- Senate farm bill would remove industrial hemp from drug list
- House and Senate will conference the bills in the coming weeks
Long shunned for its association with marijuana, industrial hemp could make a comeback in tobacco-growing states like Kentucky if the Senate farm bill is enacted into law, advocates say, even as they’re still trying to figure out how to best grow the crop.
The Senate passed its substitute to H.R. 2 June 28 on an 86-11 vote. The measure included language from Senate Majority Leader Mitch McConnell (R-Ky.) to legalize hemp as an agricultural commodity by removing it from the federal list of controlled substances and giving states the opportunity to be the primary regulators of hemp production.
Industrial hemp was once an abundant crop in Kentucky but was outlawed and replaced by tobacco, a commodity now considered taboo by some due to its use in cigarettes and worries over cancer. Hemp proponents say the farm bill has the potential to revamp the hemp industry and help fill the void left by tobacco’s declining popularity.
“I have heard from many Kentucky farmers who agree it’s time to remove the federal hurdles and give our state the opportunity to seize its full potential and once again become the national leader for hemp production,” said McConnell in a press release following the Senate farm bill’s passage.
The stigma surrounding hemp comes from the idea hemp is the same as cannabis, the plant also known as marijuana. While both hemp and cannabis come from the same species, cannabis has glands known as trichomes with high amounts of tetrahydrocannabinol (THC), which has psychoactive effects. Hemp, on the other hand, contains just trace amounts of THC. Only products made from industrial hemp with less than 0.3 percent of THC are legal to sell, buy, consume, and ship.
The hemp flowers and seeds can be used in organic body care products and health foods. The fiber and stalks are much tougher and can be used in construction materials, paper, and plastic composites.
The farm bill would reauthorize commodity, trade, agricultural research, rural development, and food and nutrition programs. Under current law (Pub. Law No. 113-79), authorizations will expire Sept. 30 or the end of the applicable crop year. The House’s version of the farm bill does not include the hemp language. Next up will be a conference committee to attempt to reach a compromise on a measure that would be approved by both chambers and then sent to President Donald Trump’s desk.
Ahead of the passage of the Senate farm bill, hemp advocates ramped up their lobbying efforts on McConnell’s legislation and related bills. The January to March 2018 quarter saw six more organizations lobby for industrial hemp compared to the same period in 2017.
The U.S. Hemp Farming and Business Roundtable, a coalition of dozens of hemp companies, was among those lobbying in the first quarter of 2018 to get hemp legalization passed.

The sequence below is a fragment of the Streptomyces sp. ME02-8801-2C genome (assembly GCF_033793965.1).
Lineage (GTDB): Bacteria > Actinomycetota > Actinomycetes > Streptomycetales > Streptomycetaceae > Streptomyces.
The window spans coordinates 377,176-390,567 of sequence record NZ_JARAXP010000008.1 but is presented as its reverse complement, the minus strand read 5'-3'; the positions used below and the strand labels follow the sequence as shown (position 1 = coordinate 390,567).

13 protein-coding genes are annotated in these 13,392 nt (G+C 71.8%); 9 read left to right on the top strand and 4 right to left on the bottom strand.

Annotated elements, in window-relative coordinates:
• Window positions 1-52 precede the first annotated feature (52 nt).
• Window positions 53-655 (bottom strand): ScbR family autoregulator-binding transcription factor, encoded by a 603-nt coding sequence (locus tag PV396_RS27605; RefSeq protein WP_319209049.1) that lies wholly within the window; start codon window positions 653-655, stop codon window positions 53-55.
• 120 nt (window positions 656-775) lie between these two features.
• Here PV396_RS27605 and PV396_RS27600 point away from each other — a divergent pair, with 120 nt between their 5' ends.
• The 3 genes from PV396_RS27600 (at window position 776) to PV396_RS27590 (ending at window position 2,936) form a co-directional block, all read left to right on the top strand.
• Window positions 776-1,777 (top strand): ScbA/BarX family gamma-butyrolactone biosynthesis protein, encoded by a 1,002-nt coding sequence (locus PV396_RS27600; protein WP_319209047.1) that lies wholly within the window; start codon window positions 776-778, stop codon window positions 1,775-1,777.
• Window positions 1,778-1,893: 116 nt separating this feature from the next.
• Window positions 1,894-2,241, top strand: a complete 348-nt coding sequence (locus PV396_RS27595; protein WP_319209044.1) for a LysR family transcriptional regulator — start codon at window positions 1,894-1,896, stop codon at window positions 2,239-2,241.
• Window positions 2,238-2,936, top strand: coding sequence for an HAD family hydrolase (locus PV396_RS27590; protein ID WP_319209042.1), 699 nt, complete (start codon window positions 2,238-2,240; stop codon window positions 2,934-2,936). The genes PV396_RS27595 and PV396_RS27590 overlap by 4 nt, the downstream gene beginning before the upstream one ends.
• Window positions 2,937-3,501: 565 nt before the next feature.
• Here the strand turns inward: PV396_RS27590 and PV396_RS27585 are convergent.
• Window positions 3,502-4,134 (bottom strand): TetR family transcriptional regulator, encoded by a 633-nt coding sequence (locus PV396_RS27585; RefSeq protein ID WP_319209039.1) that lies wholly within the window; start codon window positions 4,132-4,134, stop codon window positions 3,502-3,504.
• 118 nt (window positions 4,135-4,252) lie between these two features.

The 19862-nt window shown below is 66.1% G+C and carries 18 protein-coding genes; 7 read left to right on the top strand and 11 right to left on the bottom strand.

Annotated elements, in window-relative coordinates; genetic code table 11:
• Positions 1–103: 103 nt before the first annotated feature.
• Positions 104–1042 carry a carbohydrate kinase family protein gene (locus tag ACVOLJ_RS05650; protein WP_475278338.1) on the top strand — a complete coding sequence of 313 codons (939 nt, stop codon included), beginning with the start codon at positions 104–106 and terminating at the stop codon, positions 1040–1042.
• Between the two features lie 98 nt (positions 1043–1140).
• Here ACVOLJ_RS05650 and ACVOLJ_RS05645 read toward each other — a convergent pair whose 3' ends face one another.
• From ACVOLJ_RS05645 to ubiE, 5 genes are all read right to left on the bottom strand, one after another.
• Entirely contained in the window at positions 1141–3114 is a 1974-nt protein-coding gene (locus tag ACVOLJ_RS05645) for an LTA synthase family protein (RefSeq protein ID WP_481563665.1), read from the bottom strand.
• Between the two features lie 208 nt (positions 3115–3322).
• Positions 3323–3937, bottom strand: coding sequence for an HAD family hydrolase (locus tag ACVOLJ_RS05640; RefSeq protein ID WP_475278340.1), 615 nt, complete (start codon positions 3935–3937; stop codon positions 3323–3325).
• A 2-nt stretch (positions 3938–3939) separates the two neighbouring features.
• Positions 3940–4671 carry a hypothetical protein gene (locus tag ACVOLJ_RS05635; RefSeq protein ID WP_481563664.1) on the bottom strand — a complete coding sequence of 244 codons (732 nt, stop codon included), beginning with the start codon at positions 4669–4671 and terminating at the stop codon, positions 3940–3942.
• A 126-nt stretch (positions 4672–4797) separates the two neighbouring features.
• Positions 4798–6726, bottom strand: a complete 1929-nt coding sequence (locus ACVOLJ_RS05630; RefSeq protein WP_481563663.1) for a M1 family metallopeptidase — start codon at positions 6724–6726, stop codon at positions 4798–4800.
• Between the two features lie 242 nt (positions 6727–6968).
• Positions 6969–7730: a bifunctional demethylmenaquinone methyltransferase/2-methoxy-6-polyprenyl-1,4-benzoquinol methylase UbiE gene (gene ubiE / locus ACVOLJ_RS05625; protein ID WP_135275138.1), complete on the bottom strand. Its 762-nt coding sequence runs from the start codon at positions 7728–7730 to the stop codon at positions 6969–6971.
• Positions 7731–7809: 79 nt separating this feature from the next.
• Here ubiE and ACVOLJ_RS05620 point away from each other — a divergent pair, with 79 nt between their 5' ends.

“We’re very hopeful and confident the bill as is will pass through and we remain vigilant,” Jonathan Miller, general counsel to the roundtable, told Bloomberg Government.
Miller said it will all come down to the House-Senate conference committee, which Senate Agriculture Committee Chairman Pat Roberts (R-Kan.) said last week will happen fairly soon.
Farmers have already started trying to figure out the the fibrous plant thanks to the last farm bill, enacted in 2014, which allowed state Agriculture Departments and colleges and universities to conduct industrial hemp pilot programs.
GenCanna, a research farm near Winchester, Ky., on nearly 150 acres formerly used by a multi-national tobacco firm as a research facility, is working to develop the best farming practices for the crop.
“Right now it’s very labor intensive because we’re just figuring it all out,” Steve Bevan, president of GenCanna, told Bloomberg Government.
The farming method is still in its beginning stages, said Bevan who is taking tools and equipment from other agricultural products and adapting them to hemp “until we’re able to adopt equipment safely and effectively.”
Joseph Sisk, a Kentucky farmer who grew tobacco until 1998 when he turned to corn and soybeans, is now in his third year of producing industrial hemp through the pilot program and sees huge potential for it.
“I’ve been trying to stay involved in it all and I’m certain when and if this passes that it’s going to be very beneficial to me,” Sisk told Bloomberg Government. He grows hemp for cannabidiol, also known as CBD, which is a naturally occurring constituent used as a natural pain and anxiety remedy.
In addition to removing hemp from the federal controlled substance list, the Senate farm bill would allow industrial hemp to be eligible for crop insurance, a perk already enjoyed by other, more traditional crops.
Sisk says access to crop insurance would be a relief for him since he is “completely uncovered” right now.
“Crop insurance is a big tent, and we want to provide all types of farmers in all regions ways to insure their crops,” Tara Smith, vice president of federal affairs at Michael Torrey Associates LLC, a government affairs firm that focuses on agriculture and food, told Bloomberg Government.
“Hemp farmers will need risk management tools as much as a wheat farmer or a cotton farmer,” said Smith.
To contact the reporter on this story: Teaganne Finn in Washington, D.C. at firstname.lastname@example.org